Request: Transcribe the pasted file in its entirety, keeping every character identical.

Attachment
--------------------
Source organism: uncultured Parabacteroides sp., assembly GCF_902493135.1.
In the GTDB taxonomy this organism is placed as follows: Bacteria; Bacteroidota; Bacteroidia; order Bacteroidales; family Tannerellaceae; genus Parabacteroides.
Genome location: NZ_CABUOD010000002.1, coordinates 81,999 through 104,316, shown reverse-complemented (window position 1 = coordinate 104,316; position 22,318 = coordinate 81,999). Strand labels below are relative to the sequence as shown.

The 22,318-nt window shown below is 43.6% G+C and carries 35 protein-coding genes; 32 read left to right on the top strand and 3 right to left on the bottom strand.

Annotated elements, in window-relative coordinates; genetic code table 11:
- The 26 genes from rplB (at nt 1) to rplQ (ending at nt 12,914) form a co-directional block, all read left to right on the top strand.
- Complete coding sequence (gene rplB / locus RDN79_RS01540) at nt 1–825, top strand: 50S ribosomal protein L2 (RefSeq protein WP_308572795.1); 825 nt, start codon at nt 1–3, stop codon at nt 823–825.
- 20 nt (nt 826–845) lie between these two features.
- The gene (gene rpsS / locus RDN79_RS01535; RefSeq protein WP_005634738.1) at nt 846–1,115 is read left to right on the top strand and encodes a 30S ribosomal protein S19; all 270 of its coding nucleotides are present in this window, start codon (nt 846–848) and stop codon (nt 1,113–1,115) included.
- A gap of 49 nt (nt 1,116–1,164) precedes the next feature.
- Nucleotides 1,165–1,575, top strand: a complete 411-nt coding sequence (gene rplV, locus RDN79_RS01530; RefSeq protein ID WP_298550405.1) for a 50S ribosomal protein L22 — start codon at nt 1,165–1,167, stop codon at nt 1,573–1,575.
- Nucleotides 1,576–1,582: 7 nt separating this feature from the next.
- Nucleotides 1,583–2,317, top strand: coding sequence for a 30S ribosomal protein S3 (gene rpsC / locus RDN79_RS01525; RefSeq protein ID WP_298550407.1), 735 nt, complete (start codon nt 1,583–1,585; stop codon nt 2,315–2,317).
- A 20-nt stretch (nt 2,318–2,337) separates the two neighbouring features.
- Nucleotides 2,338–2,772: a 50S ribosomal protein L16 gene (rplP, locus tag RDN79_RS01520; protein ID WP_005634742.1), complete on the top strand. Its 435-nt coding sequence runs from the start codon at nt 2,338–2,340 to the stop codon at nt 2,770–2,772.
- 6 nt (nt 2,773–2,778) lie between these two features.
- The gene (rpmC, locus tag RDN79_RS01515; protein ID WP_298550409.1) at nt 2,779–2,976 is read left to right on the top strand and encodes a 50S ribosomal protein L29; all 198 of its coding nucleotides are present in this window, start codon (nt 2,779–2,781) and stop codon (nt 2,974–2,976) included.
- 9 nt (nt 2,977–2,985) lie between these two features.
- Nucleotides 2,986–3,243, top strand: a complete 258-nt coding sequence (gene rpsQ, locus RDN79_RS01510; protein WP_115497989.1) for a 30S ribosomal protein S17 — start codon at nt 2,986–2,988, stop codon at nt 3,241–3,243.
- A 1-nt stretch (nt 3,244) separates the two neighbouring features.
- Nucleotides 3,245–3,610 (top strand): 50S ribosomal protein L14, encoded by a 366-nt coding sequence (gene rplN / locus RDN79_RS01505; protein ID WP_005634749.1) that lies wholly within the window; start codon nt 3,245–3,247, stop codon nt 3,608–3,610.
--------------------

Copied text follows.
Source organism: uncultured Parabacteroides sp., assembly GCF_902493135.1.
In the GTDB taxonomy this organism is placed as follows: Bacteria; Bacteroidota; Bacteroidia; order Bacteroidales; family Tannerellaceae; genus Parabacteroides.
Genome location: NZ_CABUOD010000002.1, coordinates 81,999 through 104,316, shown reverse-complemented (window position 1 = coordinate 104,316; position 22,318 = coordinate 81,999). Strand labels below are relative to the sequence as shown.

The 22,318-nt window shown below is 43.6% G+C and carries 35 protein-coding genes; 32 read left to right on the top strand and 3 right to left on the bottom strand.

Annotated elements, in window-relative coordinates; genetic code table 11:
- The 26 genes from rplB (at nt 1) to rplQ (ending at nt 12,914) form a co-directional block, all read left to right on the top strand.
- Complete coding sequence (gene rplB / locus RDN79_RS01540) at nt 1–825, top strand: 50S ribosomal protein L2 (RefSeq protein WP_308572795.1); 825 nt, start codon at nt 1–3, stop codon at nt 823–825.
- 20 nt (nt 826–845) lie between these two features.
- The gene (gene rpsS / locus RDN79_RS01535; RefSeq protein WP_005634738.1) at nt 846–1,115 is read left to right on the top strand and encodes a 30S ribosomal protein S19; all 270 of its coding nucleotides are present in this window, start codon (nt 846–848) and stop codon (nt 1,113–1,115) included.
- A gap of 49 nt (nt 1,116–1,164) precedes the next feature.
- Nucleotides 1,165–1,575, top strand: a complete 411-nt coding sequence (gene rplV, locus RDN79_RS01530; RefSeq protein ID WP_298550405.1) for a 50S ribosomal protein L22 — start codon at nt 1,165–1,167, stop codon at nt 1,573–1,575.
- Nucleotides 1,576–1,582: 7 nt separating this feature from the next.
- Nucleotides 1,583–2,317, top strand: coding sequence for a 30S ribosomal protein S3 (gene rpsC / locus RDN79_RS01525; RefSeq protein ID WP_298550407.1), 735 nt, complete (start codon nt 1,583–1,585; stop codon nt 2,315–2,317).
- A 20-nt stretch (nt 2,318–2,337) separates the two neighbouring features.
- Nucleotides 2,338–2,772: a 50S ribosomal protein L16 gene (rplP, locus tag RDN79_RS01520; protein ID WP_005634742.1), complete on the top strand. Its 435-nt coding sequence runs from the start codon at nt 2,338–2,340 to the stop codon at nt 2,770–2,772.
- 6 nt (nt 2,773–2,778) lie between these two features.
- The gene (rpmC, locus tag RDN79_RS01515; protein ID WP_298550409.1) at nt 2,779–2,976 is read left to right on the top strand and encodes a 50S ribosomal protein L29; all 198 of its coding nucleotides are present in this window, start codon (nt 2,779–2,781) and stop codon (nt 2,974–2,976) included.
- 9 nt (nt 2,977–2,985) lie between these two features.
- Nucleotides 2,986–3,243, top strand: a complete 258-nt coding sequence (gene rpsQ, locus RDN79_RS01510; protein WP_115497989.1) for a 30S ribosomal protein S17 — start codon at nt 2,986–2,988, stop codon at nt 3,241–3,243.
- A 1-nt stretch (nt 3,244) separates the two neighbouring features.
- Nucleotides 3,245–3,610 (top strand): 50S ribosomal protein L14, encoded by a 366-nt coding sequence (gene rplN / locus RDN79_RS01505; protein ID WP_005634749.1) that lies wholly within the window; start codon nt 3,245–3,247, stop codon nt 3,608–3,610.